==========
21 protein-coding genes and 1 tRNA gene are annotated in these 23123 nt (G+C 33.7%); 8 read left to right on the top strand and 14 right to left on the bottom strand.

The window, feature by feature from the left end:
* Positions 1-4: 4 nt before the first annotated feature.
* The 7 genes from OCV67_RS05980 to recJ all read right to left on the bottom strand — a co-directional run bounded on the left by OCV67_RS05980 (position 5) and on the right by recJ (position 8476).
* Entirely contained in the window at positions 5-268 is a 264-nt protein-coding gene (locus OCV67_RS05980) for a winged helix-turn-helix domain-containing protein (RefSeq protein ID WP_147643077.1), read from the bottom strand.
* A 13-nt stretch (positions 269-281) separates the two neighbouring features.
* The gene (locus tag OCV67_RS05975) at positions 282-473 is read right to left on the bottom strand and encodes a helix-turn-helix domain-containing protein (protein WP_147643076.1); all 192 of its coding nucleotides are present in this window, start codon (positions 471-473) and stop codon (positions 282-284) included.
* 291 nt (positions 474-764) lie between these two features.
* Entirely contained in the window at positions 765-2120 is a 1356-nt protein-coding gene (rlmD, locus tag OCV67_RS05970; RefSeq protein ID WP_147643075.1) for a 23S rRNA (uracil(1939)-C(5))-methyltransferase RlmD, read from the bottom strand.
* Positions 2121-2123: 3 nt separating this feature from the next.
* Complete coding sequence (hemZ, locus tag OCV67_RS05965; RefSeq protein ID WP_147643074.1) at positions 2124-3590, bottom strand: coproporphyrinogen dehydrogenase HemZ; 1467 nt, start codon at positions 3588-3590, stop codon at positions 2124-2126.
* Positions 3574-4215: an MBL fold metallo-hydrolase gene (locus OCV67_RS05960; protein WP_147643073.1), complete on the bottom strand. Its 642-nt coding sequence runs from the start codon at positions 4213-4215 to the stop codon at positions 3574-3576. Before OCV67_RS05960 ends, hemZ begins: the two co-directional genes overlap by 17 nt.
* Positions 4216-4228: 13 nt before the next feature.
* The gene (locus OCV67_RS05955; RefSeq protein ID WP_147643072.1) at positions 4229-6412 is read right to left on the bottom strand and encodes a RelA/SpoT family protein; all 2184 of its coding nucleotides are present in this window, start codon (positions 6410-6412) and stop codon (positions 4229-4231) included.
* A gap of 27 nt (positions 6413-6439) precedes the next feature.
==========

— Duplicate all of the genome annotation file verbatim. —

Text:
21 protein-coding genes and 1 tRNA gene are annotated in these 23123 nt (G+C 33.7%); 8 read left to right on the top strand and 14 right to left on the bottom strand.

The window, feature by feature from the left end:
* Positions 1-4: 4 nt before the first annotated feature.
* The 7 genes from OCV67_RS05980 to recJ all read right to left on the bottom strand — a co-directional run bounded on the left by OCV67_RS05980 (position 5) and on the right by recJ (position 8476).
* Entirely contained in the window at positions 5-268 is a 264-nt protein-coding gene (locus OCV67_RS05980) for a winged helix-turn-helix domain-containing protein (RefSeq protein ID WP_147643077.1), read from the bottom strand.
* A 13-nt stretch (positions 269-281) separates the two neighbouring features.
* The gene (locus tag OCV67_RS05975) at positions 282-473 is read right to left on the bottom strand and encodes a helix-turn-helix domain-containing protein (protein WP_147643076.1); all 192 of its coding nucleotides are present in this window, start codon (positions 471-473) and stop codon (positions 282-284) included.
* 291 nt (positions 474-764) lie between these two features.
* Entirely contained in the window at positions 765-2120 is a 1356-nt protein-coding gene (rlmD, locus tag OCV67_RS05970; RefSeq protein ID WP_147643075.1) for a 23S rRNA (uracil(1939)-C(5))-methyltransferase RlmD, read from the bottom strand.
* Positions 2121-2123: 3 nt separating this feature from the next.
* Complete coding sequence (hemZ, locus tag OCV67_RS05965; RefSeq protein ID WP_147643074.1) at positions 2124-3590, bottom strand: coproporphyrinogen dehydrogenase HemZ; 1467 nt, start codon at positions 3588-3590, stop codon at positions 2124-2126.
* Positions 3574-4215: an MBL fold metallo-hydrolase gene (locus OCV67_RS05960; protein WP_147643073.1), complete on the bottom strand. Its 642-nt coding sequence runs from the start codon at positions 4213-4215 to the stop codon at positions 3574-3576. Before OCV67_RS05960 ends, hemZ begins: the two co-directional genes overlap by 17 nt.
* Positions 4216-4228: 13 nt before the next feature.
* The gene (locus OCV67_RS05955; RefSeq protein ID WP_147643072.1) at positions 4229-6412 is read right to left on the bottom strand and encodes a RelA/SpoT family protein; all 2184 of its coding nucleotides are present in this window, start codon (positions 6410-6412) and stop codon (positions 4229-4231) included.
* A gap of 27 nt (positions 6413-6439) precedes the next feature.